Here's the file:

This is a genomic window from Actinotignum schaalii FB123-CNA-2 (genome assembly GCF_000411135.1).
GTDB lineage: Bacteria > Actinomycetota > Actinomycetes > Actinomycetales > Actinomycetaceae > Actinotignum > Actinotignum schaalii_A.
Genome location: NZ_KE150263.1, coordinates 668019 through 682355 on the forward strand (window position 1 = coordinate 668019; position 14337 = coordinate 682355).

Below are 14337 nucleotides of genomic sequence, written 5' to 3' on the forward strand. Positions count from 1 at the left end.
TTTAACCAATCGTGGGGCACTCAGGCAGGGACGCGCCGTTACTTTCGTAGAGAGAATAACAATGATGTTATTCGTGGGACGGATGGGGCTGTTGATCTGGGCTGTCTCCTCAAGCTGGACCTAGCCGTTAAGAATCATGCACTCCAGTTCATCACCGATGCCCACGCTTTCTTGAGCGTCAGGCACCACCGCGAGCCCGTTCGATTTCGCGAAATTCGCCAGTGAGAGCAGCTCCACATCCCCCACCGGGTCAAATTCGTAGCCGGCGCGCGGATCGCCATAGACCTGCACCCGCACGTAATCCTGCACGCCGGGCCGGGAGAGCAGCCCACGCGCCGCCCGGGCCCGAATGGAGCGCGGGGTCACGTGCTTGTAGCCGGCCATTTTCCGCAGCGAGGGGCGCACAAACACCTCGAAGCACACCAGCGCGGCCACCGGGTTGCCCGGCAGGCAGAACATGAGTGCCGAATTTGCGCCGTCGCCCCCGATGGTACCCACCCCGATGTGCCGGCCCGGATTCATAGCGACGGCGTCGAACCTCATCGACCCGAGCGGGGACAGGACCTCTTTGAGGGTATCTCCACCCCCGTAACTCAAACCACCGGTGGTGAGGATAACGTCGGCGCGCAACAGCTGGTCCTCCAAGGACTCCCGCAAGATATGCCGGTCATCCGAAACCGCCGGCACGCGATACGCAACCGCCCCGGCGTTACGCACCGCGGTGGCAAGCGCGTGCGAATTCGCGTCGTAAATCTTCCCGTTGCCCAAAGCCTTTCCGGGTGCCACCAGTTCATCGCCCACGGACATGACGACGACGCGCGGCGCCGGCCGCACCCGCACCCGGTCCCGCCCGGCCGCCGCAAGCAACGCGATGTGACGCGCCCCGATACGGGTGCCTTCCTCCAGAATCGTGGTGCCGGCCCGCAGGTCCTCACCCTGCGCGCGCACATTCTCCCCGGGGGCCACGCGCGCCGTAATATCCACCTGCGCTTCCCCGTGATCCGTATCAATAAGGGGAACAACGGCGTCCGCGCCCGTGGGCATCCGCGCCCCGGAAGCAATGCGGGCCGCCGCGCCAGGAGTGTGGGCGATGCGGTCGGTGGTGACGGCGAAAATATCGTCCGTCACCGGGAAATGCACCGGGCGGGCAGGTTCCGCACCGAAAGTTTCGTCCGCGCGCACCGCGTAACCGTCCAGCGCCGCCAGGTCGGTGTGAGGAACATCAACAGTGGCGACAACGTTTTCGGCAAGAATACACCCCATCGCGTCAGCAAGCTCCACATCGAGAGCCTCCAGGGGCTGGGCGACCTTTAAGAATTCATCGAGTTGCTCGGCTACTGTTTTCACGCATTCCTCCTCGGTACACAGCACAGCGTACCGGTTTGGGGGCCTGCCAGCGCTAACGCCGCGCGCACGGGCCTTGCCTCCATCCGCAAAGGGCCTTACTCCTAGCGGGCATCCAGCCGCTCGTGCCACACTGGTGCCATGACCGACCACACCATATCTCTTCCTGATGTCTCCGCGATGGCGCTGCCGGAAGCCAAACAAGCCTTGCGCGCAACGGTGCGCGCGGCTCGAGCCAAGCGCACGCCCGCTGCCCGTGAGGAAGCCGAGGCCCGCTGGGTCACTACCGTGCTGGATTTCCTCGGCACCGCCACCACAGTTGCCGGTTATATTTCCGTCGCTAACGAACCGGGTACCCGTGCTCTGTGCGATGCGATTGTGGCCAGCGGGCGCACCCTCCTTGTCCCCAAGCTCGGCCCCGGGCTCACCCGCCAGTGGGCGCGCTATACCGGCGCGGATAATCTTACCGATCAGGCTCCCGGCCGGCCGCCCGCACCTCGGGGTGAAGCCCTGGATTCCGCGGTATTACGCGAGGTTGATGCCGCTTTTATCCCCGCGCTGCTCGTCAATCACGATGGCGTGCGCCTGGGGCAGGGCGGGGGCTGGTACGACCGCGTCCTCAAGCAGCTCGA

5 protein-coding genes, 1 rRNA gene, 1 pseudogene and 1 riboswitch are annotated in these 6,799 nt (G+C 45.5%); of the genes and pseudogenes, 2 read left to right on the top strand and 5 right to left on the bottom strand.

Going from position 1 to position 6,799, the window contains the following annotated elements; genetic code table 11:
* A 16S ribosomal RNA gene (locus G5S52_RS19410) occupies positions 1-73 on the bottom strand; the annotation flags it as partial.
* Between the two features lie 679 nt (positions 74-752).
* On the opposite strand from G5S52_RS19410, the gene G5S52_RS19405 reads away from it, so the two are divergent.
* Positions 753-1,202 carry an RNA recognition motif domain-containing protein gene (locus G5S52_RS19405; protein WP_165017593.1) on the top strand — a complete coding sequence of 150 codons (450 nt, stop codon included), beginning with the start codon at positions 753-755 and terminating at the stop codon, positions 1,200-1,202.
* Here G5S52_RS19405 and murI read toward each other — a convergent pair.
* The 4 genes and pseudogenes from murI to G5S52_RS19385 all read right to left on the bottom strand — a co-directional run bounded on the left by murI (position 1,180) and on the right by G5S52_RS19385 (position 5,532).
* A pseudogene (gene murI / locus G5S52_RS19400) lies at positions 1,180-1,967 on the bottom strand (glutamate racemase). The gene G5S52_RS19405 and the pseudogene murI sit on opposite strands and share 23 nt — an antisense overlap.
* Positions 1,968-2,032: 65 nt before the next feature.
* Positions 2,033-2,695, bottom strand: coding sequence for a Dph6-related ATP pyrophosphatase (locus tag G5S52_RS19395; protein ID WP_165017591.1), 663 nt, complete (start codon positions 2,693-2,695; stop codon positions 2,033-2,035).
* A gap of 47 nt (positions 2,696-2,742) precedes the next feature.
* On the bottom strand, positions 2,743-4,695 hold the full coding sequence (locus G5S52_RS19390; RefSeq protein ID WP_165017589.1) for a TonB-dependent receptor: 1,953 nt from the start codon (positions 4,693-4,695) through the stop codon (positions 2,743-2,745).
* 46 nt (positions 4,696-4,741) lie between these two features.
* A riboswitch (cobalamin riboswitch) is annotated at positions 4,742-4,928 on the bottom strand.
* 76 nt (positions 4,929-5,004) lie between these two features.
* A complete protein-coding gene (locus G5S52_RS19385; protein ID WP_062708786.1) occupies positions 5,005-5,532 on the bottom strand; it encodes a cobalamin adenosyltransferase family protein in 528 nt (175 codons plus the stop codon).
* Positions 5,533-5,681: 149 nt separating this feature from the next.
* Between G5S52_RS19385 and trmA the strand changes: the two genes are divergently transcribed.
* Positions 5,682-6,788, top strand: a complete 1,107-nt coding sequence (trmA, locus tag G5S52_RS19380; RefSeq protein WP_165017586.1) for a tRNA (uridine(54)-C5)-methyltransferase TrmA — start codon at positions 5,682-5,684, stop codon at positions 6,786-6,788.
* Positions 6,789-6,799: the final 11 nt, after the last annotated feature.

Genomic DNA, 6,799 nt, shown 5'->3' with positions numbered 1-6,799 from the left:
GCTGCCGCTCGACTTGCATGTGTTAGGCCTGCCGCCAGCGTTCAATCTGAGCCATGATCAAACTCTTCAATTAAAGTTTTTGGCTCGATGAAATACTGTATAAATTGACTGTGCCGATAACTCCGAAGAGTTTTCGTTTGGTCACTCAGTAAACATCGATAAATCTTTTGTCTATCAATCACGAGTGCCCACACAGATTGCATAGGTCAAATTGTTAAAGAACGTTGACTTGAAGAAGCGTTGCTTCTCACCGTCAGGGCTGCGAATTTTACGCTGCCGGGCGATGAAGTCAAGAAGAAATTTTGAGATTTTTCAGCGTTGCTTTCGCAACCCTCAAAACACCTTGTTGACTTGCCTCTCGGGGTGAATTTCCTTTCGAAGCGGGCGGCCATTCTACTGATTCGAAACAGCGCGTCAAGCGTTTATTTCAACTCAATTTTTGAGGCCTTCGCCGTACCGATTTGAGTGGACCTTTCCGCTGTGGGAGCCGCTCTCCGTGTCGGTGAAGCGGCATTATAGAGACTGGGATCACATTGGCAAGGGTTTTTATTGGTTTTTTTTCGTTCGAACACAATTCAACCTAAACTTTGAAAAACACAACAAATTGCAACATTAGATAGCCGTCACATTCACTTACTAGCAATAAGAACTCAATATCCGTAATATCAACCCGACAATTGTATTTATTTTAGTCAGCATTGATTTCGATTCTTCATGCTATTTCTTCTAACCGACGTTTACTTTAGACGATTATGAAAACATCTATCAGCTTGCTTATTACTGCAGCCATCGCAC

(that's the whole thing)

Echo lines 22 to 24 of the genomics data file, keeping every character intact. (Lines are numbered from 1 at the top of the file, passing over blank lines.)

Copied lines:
* A complete protein-coding gene (locus G5S52_RS19385; protein ID WP_062708786.1) occupies positions 5,005-5,532 on the bottom strand; it encodes a cobalamin adenosyltransferase family protein in 528 nt (175 codons plus the stop codon).
* Positions 5,533-5,681: 149 nt separating this feature from the next.
* Between G5S52_RS19385 and trmA the strand changes: the two genes are divergently transcribed.